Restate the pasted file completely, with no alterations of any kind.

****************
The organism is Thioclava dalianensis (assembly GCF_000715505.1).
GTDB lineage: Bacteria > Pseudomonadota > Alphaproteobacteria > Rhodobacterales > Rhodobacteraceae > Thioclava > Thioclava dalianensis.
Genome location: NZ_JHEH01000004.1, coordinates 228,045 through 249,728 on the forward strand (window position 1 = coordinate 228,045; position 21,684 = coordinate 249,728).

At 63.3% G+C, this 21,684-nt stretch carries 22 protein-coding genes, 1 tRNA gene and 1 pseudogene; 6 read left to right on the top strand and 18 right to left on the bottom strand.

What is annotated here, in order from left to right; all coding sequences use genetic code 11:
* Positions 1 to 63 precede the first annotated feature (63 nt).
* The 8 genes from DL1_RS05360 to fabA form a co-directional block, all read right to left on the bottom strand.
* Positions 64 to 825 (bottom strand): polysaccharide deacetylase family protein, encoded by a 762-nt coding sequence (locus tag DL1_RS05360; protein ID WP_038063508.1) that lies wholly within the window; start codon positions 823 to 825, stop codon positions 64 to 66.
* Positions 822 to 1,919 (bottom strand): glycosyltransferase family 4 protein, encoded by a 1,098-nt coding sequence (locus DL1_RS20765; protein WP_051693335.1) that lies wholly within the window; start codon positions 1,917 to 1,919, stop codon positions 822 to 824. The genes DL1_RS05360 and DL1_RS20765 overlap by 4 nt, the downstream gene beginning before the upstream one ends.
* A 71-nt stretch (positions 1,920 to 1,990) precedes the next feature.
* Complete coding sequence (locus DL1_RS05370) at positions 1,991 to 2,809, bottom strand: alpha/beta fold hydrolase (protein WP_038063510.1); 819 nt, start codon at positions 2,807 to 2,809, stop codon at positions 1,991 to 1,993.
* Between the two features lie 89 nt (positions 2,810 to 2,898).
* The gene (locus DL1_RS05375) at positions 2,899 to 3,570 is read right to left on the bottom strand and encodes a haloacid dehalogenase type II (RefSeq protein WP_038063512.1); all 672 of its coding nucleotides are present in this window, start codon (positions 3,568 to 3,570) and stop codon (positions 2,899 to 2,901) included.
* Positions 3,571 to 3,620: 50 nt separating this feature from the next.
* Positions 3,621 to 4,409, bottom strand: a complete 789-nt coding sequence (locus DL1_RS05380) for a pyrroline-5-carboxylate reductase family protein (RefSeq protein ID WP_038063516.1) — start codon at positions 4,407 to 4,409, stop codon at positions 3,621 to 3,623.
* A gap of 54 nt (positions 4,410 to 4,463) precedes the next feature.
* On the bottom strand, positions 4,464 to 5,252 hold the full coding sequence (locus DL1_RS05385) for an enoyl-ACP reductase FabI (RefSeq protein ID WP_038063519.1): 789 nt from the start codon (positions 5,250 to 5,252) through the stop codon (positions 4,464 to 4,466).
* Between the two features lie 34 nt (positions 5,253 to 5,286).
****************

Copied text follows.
The organism is Thioclava dalianensis (assembly GCF_000715505.1).
GTDB lineage: Bacteria > Pseudomonadota > Alphaproteobacteria > Rhodobacterales > Rhodobacteraceae > Thioclava > Thioclava dalianensis.
Genome location: NZ_JHEH01000004.1, coordinates 228,045 through 249,728 on the forward strand (window position 1 = coordinate 228,045; position 21,684 = coordinate 249,728).

At 63.3% G+C, this 21,684-nt stretch carries 22 protein-coding genes, 1 tRNA gene and 1 pseudogene; 6 read left to right on the top strand and 18 right to left on the bottom strand.

What is annotated here, in order from left to right; all coding sequences use genetic code 11:
* Positions 1 to 63 precede the first annotated feature (63 nt).
* The 8 genes from DL1_RS05360 to fabA form a co-directional block, all read right to left on the bottom strand.
* Positions 64 to 825 (bottom strand): polysaccharide deacetylase family protein, encoded by a 762-nt coding sequence (locus tag DL1_RS05360; protein ID WP_038063508.1) that lies wholly within the window; start codon positions 823 to 825, stop codon positions 64 to 66.
* Positions 822 to 1,919 (bottom strand): glycosyltransferase family 4 protein, encoded by a 1,098-nt coding sequence (locus DL1_RS20765; protein WP_051693335.1) that lies wholly within the window; start codon positions 1,917 to 1,919, stop codon positions 822 to 824. The genes DL1_RS05360 and DL1_RS20765 overlap by 4 nt, the downstream gene beginning before the upstream one ends.
* A 71-nt stretch (positions 1,920 to 1,990) precedes the next feature.
* Complete coding sequence (locus DL1_RS05370) at positions 1,991 to 2,809, bottom strand: alpha/beta fold hydrolase (protein WP_038063510.1); 819 nt, start codon at positions 2,807 to 2,809, stop codon at positions 1,991 to 1,993.
* Between the two features lie 89 nt (positions 2,810 to 2,898).
* The gene (locus DL1_RS05375) at positions 2,899 to 3,570 is read right to left on the bottom strand and encodes a haloacid dehalogenase type II (RefSeq protein WP_038063512.1); all 672 of its coding nucleotides are present in this window, start codon (positions 3,568 to 3,570) and stop codon (positions 2,899 to 2,901) included.
* Positions 3,571 to 3,620: 50 nt separating this feature from the next.
* Positions 3,621 to 4,409, bottom strand: a complete 789-nt coding sequence (locus DL1_RS05380) for a pyrroline-5-carboxylate reductase family protein (RefSeq protein ID WP_038063516.1) — start codon at positions 4,407 to 4,409, stop codon at positions 3,621 to 3,623.
* A gap of 54 nt (positions 4,410 to 4,463) precedes the next feature.
* On the bottom strand, positions 4,464 to 5,252 hold the full coding sequence (locus DL1_RS05385) for an enoyl-ACP reductase FabI (RefSeq protein ID WP_038063519.1): 789 nt from the start codon (positions 5,250 to 5,252) through the stop codon (positions 4,464 to 4,466).
* Between the two features lie 34 nt (positions 5,253 to 5,286).